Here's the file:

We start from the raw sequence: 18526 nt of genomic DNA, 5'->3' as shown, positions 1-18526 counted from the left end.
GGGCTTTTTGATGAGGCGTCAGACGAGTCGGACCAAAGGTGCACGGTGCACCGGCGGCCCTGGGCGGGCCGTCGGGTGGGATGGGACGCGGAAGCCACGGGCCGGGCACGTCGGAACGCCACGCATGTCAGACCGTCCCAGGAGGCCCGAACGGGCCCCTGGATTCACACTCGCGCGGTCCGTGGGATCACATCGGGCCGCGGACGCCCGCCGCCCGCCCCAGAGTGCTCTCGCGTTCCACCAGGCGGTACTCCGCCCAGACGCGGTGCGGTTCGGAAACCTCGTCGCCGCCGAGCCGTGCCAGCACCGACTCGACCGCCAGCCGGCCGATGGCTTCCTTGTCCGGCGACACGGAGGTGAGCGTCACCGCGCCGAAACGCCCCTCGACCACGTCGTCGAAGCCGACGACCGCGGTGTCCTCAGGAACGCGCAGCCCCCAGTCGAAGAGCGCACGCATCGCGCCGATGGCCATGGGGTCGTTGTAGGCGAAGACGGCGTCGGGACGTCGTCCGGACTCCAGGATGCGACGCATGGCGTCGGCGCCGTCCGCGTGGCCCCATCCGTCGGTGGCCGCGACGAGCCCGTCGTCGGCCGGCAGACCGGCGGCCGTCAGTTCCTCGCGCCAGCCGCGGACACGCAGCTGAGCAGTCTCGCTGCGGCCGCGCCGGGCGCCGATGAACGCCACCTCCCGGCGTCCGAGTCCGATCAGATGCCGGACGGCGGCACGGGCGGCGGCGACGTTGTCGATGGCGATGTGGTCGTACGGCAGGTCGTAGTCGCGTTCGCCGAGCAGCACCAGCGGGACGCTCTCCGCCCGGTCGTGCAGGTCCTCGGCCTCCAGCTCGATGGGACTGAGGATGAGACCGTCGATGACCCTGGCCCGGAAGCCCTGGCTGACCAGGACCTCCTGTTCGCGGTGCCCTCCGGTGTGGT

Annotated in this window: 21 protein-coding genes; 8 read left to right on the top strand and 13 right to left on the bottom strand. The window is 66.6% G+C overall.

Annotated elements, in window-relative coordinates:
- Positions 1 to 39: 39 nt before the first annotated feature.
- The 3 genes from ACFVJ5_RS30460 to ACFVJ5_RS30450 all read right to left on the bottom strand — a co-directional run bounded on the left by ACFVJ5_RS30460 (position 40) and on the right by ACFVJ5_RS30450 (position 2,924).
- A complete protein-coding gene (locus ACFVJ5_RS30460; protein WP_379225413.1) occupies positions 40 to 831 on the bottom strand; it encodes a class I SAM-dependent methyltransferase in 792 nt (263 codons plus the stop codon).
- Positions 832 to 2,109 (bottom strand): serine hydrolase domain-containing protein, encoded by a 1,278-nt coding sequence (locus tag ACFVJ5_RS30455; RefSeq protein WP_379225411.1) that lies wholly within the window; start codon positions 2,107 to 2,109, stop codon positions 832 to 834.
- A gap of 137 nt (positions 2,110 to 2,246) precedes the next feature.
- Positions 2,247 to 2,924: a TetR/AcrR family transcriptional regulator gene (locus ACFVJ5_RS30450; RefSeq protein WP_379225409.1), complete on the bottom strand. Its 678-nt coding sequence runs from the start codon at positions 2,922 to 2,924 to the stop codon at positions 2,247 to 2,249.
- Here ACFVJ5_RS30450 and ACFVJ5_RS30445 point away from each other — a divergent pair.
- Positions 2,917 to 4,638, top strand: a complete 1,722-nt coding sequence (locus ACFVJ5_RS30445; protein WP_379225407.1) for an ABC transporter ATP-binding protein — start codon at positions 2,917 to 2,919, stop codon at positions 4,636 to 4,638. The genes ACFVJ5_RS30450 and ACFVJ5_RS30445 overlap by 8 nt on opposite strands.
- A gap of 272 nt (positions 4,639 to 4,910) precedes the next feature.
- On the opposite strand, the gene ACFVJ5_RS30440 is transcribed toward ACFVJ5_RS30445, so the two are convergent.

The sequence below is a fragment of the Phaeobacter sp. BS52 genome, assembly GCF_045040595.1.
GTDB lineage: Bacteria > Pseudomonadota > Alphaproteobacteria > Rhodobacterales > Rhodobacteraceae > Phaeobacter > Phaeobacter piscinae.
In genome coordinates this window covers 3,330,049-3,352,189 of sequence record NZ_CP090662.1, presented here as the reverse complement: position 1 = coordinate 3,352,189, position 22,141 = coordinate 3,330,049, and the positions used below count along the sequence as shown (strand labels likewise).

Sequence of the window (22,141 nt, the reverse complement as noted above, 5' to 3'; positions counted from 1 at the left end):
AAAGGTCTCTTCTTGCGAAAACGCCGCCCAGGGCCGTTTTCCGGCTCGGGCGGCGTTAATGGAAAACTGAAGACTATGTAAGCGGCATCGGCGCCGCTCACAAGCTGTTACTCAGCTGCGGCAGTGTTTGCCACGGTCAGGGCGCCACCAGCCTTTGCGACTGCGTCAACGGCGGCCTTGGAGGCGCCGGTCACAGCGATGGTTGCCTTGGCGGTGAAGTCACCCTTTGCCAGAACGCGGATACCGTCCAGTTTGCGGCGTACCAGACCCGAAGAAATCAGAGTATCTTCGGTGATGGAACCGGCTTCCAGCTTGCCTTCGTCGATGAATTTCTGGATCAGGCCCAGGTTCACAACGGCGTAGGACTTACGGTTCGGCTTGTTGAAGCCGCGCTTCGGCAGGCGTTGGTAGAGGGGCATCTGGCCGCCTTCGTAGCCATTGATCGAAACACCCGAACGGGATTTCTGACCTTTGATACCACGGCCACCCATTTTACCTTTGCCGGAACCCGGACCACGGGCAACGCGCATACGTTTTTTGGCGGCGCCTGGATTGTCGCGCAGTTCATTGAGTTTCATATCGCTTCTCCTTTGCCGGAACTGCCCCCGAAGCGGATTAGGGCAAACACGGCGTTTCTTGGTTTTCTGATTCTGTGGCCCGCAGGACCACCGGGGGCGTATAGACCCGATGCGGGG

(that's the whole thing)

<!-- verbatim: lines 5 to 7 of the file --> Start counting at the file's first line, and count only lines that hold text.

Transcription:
- Positions 1 to 39: 39 nt before the first annotated feature.
- The 3 genes from ACFVJ5_RS30460 to ACFVJ5_RS30450 all read right to left on the bottom strand — a co-directional run bounded on the left by ACFVJ5_RS30460 (position 40) and on the right by ACFVJ5_RS30450 (position 2,924).
- A complete protein-coding gene (locus ACFVJ5_RS30460; protein WP_379225413.1) occupies positions 40 to 831 on the bottom strand; it encodes a class I SAM-dependent methyltransferase in 792 nt (263 codons plus the stop codon).